Munch, G D W2; Svendsen, J H4; Damsgaard, R5; Secher, N H4; González-Alonso, J2; Mortensen, S P2
1 Department of Clinical Medicine, Department of Clinical Medicine, Faculty of Health and Medical Sciences, Københavns Universitet2 unknown3 Department of Exercise and Sport Sciences, Faculty of Science, Københavns Universitet4 Department of Clinical Medicine, Department of Clinical Medicine, Faculty of Health and Medical Sciences, Københavns Universitet5 Department of Exercise and Sport Sciences, Faculty of Science, Københavns Universitet
insight from right atrial pacing during maximal exercise
In humans, maximal aerobic power (VO2 max ) is associated with a plateau in cardiac output (Q), but the mechanisms regulating the interplay between maximal heart rate (HRmax) and stroke volume (SV) are unclear. To evaluate the effect of tachycardia and elevations in HRmax on cardiovascular function and capacity during maximal exercise in healthy humans, 12 young male cyclists performed incremental cycling and one-legged knee-extensor exercise (KEE) to exhaustion with and without right atrial pacing to increase HR. During control cycling, Q and leg blood flow increased up to 85% of maximal workload (WLmax) and remained unchanged until exhaustion. SV initially increased, plateaued and then decreased before exhaustion (P < 0.05) despite an increase in right atrial pressure (RAP) and a tendency (P = 0.056) for a reduction in left ventricular transmural filling pressure (LVFP). Atrial pacing increased HRmax from 184 ± 2 to 206 ± 3 beats min(-1) (P < 0.05), but Q remained similar to the control condition at all intensities because of a lower SV and LVFP (P < 0.05). No differences in arterial pressure, peripheral haemodynamics, catecholamines or VO2 were observed, but pacing increased the rate pressure product and RAP (P < 0.05). Atrial pacing had a similar effect on haemodynamics during KEE, except that pacing decreased RAP. In conclusion, the human heart can be paced to a higher HR than observed during maximal exercise, suggesting that HRmax and myocardial work capacity do not limit VO2 max in healthy individuals. A limited left ventricular filling and possibly altered contractility reduce SV during atrial pacing, whereas a plateau in LVFP appears to restrict Q close to VO2 max .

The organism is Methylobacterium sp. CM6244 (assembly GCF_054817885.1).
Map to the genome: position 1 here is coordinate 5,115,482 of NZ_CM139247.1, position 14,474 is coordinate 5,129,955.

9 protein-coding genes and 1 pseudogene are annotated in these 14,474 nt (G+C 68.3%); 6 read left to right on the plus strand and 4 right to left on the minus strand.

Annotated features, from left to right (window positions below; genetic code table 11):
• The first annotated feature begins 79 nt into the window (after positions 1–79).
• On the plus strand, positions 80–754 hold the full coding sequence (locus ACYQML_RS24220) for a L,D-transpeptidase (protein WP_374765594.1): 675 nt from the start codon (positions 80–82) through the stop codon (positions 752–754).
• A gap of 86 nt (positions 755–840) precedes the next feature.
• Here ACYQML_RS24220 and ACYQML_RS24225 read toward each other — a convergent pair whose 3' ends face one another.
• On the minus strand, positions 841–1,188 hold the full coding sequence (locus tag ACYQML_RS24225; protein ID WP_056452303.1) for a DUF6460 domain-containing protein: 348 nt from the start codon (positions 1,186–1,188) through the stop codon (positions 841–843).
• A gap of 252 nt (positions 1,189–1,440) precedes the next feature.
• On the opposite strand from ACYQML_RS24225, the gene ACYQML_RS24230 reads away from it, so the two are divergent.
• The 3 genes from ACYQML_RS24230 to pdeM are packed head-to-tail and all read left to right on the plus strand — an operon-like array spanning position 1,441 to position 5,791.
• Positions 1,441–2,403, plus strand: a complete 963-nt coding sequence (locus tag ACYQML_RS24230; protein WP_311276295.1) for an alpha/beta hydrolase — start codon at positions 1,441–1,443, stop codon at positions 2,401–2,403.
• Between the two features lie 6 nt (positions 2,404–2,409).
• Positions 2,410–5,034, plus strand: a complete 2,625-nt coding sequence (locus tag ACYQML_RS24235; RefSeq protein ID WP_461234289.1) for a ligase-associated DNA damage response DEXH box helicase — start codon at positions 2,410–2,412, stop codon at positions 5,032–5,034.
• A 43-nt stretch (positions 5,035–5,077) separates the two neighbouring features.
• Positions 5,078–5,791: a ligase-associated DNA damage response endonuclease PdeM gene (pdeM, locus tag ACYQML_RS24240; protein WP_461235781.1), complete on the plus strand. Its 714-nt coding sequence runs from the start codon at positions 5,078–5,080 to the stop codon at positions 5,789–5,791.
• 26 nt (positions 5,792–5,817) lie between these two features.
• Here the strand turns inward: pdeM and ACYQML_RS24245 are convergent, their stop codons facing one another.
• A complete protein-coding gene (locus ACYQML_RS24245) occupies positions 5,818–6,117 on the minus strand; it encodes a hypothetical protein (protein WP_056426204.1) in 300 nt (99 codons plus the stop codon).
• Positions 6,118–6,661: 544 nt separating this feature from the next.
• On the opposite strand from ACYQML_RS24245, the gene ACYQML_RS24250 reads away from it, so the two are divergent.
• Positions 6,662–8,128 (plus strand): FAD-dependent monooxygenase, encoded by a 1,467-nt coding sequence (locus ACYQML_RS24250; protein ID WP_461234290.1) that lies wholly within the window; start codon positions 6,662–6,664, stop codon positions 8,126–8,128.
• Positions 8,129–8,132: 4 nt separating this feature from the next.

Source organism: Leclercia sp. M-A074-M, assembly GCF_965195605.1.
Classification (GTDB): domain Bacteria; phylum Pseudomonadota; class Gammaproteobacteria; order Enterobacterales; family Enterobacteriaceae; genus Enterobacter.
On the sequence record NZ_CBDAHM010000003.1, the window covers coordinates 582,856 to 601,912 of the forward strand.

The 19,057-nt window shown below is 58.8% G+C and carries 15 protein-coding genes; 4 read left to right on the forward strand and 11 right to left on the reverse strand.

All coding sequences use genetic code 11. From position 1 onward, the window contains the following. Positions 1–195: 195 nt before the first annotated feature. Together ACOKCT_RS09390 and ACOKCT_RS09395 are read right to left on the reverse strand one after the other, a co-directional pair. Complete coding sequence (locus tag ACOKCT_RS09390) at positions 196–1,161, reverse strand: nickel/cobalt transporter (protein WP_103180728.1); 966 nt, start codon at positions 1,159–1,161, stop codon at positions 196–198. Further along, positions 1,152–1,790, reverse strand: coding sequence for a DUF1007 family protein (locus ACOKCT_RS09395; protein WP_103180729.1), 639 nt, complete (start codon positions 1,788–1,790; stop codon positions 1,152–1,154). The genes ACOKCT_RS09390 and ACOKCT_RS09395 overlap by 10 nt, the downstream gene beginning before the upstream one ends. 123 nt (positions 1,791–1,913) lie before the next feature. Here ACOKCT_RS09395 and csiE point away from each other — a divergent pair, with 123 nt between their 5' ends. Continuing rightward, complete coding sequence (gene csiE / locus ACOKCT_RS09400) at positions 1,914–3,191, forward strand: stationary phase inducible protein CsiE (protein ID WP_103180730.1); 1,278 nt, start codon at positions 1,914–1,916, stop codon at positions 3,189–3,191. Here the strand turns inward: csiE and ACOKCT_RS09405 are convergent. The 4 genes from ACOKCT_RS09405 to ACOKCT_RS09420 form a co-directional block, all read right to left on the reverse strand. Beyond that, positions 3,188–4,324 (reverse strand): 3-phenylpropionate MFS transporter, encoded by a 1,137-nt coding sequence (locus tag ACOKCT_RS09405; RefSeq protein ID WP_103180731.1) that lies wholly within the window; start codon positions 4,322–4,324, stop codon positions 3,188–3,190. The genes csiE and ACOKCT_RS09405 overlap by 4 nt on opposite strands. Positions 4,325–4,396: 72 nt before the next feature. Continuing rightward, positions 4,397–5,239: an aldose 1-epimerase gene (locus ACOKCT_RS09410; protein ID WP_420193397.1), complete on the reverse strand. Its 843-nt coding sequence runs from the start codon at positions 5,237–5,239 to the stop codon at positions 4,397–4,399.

Journal of Physiology, 2014, Vol 592, Issue Pt 2, p. 377-390